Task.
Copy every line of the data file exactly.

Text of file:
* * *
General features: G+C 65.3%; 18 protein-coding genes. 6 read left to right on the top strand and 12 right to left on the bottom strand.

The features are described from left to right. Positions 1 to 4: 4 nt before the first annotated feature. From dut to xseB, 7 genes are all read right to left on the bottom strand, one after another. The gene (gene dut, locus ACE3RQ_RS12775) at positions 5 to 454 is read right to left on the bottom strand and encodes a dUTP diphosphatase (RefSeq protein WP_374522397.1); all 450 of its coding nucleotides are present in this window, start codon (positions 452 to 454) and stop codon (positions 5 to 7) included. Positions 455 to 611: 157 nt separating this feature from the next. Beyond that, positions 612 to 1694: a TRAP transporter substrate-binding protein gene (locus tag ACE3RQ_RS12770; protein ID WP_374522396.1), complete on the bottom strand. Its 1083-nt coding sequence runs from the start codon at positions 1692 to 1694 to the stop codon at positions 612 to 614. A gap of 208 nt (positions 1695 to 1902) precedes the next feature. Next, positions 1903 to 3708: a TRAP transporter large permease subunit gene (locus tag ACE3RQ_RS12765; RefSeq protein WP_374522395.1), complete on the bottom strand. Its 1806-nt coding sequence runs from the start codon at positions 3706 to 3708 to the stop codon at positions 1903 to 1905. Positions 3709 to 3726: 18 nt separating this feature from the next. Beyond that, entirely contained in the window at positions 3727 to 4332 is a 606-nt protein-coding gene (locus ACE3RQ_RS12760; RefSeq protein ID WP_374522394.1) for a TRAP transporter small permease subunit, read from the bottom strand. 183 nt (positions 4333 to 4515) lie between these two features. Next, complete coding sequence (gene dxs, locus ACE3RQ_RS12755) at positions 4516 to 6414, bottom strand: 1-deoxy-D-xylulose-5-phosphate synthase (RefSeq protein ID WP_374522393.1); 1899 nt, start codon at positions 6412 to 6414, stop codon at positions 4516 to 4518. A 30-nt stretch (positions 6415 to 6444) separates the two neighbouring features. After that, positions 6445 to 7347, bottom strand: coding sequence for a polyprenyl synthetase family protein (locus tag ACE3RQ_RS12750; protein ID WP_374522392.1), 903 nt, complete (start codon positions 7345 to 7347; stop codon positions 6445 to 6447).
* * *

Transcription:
General features: G+C 65.3%; 18 protein-coding genes. 6 read left to right on the top strand and 12 right to left on the bottom strand.

The features are described from left to right. Positions 1 to 4: 4 nt before the first annotated feature. From dut to xseB, 7 genes are all read right to left on the bottom strand, one after another. The gene (gene dut, locus ACE3RQ_RS12775) at positions 5 to 454 is read right to left on the bottom strand and encodes a dUTP diphosphatase (RefSeq protein WP_374522397.1); all 450 of its coding nucleotides are present in this window, start codon (positions 452 to 454) and stop codon (positions 5 to 7) included. Positions 455 to 611: 157 nt separating this feature from the next. Beyond that, positions 612 to 1694: a TRAP transporter substrate-binding protein gene (locus tag ACE3RQ_RS12770; protein ID WP_374522396.1), complete on the bottom strand. Its 1083-nt coding sequence runs from the start codon at positions 1692 to 1694 to the stop codon at positions 612 to 614. A gap of 208 nt (positions 1695 to 1902) precedes the next feature. Next, positions 1903 to 3708: a TRAP transporter large permease subunit gene (locus tag ACE3RQ_RS12765; RefSeq protein WP_374522395.1), complete on the bottom strand. Its 1806-nt coding sequence runs from the start codon at positions 3706 to 3708 to the stop codon at positions 1903 to 1905. Positions 3709 to 3726: 18 nt separating this feature from the next. Beyond that, entirely contained in the window at positions 3727 to 4332 is a 606-nt protein-coding gene (locus ACE3RQ_RS12760; RefSeq protein ID WP_374522394.1) for a TRAP transporter small permease subunit, read from the bottom strand. 183 nt (positions 4333 to 4515) lie between these two features. Next, complete coding sequence (gene dxs, locus ACE3RQ_RS12755) at positions 4516 to 6414, bottom strand: 1-deoxy-D-xylulose-5-phosphate synthase (RefSeq protein ID WP_374522393.1); 1899 nt, start codon at positions 6412 to 6414, stop codon at positions 4516 to 4518. A 30-nt stretch (positions 6415 to 6444) separates the two neighbouring features. After that, positions 6445 to 7347, bottom strand: coding sequence for a polyprenyl synthetase family protein (locus tag ACE3RQ_RS12750; protein ID WP_374522392.1), 903 nt, complete (start codon positions 7345 to 7347; stop codon positions 6445 to 6447).